NYPD officer Peter Liang is facing up to 15 years in prison for second-degree manslaughter — a sentence and conviction which has led to tens of thousands Chinese-Americans in New York City to rise up in protest.
Liang was convicted on Feb. 11 of manslaughter in the killing of an unarmed black man named Akai Gurley. On Friday, NYU Law held a roundtable discussion concerning what Officer Liang’s conviction means in terms of the broader issue of police brutality, and why Asian-Americans might be divided on the judiciability of this case.
Vice President of the NYU Chinese Student Society Jeremy Cheung, who is a sophomore in the joint CAS and Wagner public policy program, said he sees the difference in how Asian-American officers and white officers may be treated as evidence of systemic injustice, rather than the conviction of Liang itself being unjust.
“I believe that Darren Wilson — the [officer] who shot Michael Brown — should be charged and incriminated as well as all other white police officers accused of police brutality,” Cheung said. “Since this did not happen, I see [the conviction of Peter Liang] as an example of covert racism towards Asian- Americans.”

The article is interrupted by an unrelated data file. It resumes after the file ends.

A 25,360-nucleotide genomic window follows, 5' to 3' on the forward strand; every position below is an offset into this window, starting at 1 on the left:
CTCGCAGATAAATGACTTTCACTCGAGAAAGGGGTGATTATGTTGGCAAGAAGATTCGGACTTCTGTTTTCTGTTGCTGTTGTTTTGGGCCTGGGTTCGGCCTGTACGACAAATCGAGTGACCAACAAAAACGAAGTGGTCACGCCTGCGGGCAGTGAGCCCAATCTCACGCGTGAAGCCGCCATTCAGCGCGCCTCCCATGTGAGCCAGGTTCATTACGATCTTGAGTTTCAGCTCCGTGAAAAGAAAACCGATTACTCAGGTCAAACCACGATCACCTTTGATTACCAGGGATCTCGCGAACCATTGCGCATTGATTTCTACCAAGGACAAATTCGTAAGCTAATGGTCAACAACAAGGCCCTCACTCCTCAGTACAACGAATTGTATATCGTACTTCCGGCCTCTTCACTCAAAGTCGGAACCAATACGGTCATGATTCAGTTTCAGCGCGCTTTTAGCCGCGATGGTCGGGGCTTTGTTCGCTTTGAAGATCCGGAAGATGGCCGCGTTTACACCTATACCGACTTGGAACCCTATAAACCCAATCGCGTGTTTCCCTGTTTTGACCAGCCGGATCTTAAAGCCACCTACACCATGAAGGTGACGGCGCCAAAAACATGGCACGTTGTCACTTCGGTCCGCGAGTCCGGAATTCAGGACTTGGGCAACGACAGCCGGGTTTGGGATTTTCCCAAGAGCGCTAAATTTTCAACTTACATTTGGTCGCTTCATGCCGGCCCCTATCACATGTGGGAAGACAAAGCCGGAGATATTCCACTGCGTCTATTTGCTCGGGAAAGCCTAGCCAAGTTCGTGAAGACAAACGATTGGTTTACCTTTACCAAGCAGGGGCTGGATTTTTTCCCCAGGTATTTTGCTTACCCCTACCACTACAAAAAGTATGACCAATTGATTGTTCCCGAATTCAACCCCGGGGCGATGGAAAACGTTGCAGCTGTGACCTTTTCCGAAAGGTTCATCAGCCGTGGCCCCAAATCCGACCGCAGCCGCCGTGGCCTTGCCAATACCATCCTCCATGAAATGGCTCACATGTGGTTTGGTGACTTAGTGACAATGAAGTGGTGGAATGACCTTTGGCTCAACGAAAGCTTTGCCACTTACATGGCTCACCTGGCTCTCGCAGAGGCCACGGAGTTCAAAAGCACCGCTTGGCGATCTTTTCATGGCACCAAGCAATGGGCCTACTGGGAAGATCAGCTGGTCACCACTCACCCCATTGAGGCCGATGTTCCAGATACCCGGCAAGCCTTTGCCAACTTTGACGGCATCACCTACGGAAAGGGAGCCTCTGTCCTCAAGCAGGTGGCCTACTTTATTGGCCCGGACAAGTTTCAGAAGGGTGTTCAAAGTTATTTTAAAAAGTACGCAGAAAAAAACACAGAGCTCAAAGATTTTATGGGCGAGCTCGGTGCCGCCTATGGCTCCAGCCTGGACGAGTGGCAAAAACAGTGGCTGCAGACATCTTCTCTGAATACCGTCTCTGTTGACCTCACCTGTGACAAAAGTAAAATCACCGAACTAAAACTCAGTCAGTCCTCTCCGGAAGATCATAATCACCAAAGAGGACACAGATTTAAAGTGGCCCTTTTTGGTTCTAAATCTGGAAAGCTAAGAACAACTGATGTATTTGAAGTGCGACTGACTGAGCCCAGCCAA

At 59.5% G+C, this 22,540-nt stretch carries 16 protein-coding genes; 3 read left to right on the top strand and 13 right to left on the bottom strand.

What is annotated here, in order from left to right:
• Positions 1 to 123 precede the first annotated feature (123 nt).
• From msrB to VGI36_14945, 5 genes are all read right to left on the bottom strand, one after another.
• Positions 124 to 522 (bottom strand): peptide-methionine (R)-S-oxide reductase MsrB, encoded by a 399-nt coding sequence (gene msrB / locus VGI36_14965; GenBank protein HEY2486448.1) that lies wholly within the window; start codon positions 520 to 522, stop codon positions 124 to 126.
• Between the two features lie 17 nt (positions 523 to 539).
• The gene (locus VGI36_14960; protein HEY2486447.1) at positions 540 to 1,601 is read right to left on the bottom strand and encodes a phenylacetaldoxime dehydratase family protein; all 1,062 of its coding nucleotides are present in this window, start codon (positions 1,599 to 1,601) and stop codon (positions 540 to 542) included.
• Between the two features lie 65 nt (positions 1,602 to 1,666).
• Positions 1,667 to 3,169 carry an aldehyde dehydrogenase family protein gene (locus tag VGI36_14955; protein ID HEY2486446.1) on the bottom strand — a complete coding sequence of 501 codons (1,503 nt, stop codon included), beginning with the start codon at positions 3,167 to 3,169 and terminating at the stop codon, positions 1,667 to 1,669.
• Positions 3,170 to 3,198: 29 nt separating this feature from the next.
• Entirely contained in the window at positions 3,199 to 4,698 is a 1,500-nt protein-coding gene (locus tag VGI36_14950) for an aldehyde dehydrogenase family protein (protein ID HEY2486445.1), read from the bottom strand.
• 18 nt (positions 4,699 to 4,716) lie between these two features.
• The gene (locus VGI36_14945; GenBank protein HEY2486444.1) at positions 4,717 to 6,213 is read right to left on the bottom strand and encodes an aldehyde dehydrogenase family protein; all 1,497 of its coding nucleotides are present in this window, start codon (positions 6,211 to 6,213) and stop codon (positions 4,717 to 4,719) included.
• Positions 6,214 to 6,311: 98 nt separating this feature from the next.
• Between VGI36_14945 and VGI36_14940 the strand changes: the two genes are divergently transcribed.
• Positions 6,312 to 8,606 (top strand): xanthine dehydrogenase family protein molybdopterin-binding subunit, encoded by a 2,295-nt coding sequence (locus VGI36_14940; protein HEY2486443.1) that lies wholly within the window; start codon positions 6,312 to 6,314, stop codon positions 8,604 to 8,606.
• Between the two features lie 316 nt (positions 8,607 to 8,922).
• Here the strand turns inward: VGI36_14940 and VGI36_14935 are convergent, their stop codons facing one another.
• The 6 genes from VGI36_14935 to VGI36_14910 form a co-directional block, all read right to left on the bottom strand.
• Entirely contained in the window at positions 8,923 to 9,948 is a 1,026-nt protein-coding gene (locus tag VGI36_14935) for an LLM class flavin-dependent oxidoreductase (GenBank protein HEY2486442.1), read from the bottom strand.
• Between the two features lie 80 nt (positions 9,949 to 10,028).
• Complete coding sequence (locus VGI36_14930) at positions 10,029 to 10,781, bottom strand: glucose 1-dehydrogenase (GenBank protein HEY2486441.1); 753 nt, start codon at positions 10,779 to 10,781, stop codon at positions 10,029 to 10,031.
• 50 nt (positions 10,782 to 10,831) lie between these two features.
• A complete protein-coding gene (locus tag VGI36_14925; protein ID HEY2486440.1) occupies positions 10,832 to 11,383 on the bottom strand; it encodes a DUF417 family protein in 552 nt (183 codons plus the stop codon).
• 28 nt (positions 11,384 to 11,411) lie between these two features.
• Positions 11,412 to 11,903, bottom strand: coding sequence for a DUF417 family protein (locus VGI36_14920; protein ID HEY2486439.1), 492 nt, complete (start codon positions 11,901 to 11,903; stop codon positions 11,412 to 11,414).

However, Cheung added that this does not absolve Liang of his crimes, calling him a criminal who should be sanctioned just like every other officer.
CAS sophomore and secretary of the Asian-American Woman Alliance Amanda Tiew said the recent outcry by Asian-Americans in favor of dropping charges against Liang has been very disappointing.
“By demanding ‘justice for Peter Liang’ we effectively demand the same white privilege that has been unfairly afforded, time and time again, to officers like Darren Wilson and Timothy Loehmann,” Tiew said. “The Asian-American community should realize that we as people of color are inevitably disadvantaged by the same white supremacist system and over-militarized police force that operate in this country.”
Sarah Hsu, a second-year law student and co-chair of Asian-Pacific American Law Students Association, commented on how the diversity within the Asian-American demographic results in a splintering of views on cases such as Liang’s.
“I think it goes to show that we get so few opportunities to see such great rallies, so that [the rallies are] sort of heartening because it’s kind of great to see that Asian-Americans can be passionate about social-political issues — [to see that] the power is there,” Hsu said. “I think that could be pushed for more productive, constructive uses, like this dialogue.”
A version of this story appeared in the Monday, March 7 print issue. Email Rebecca Oh at [email protected]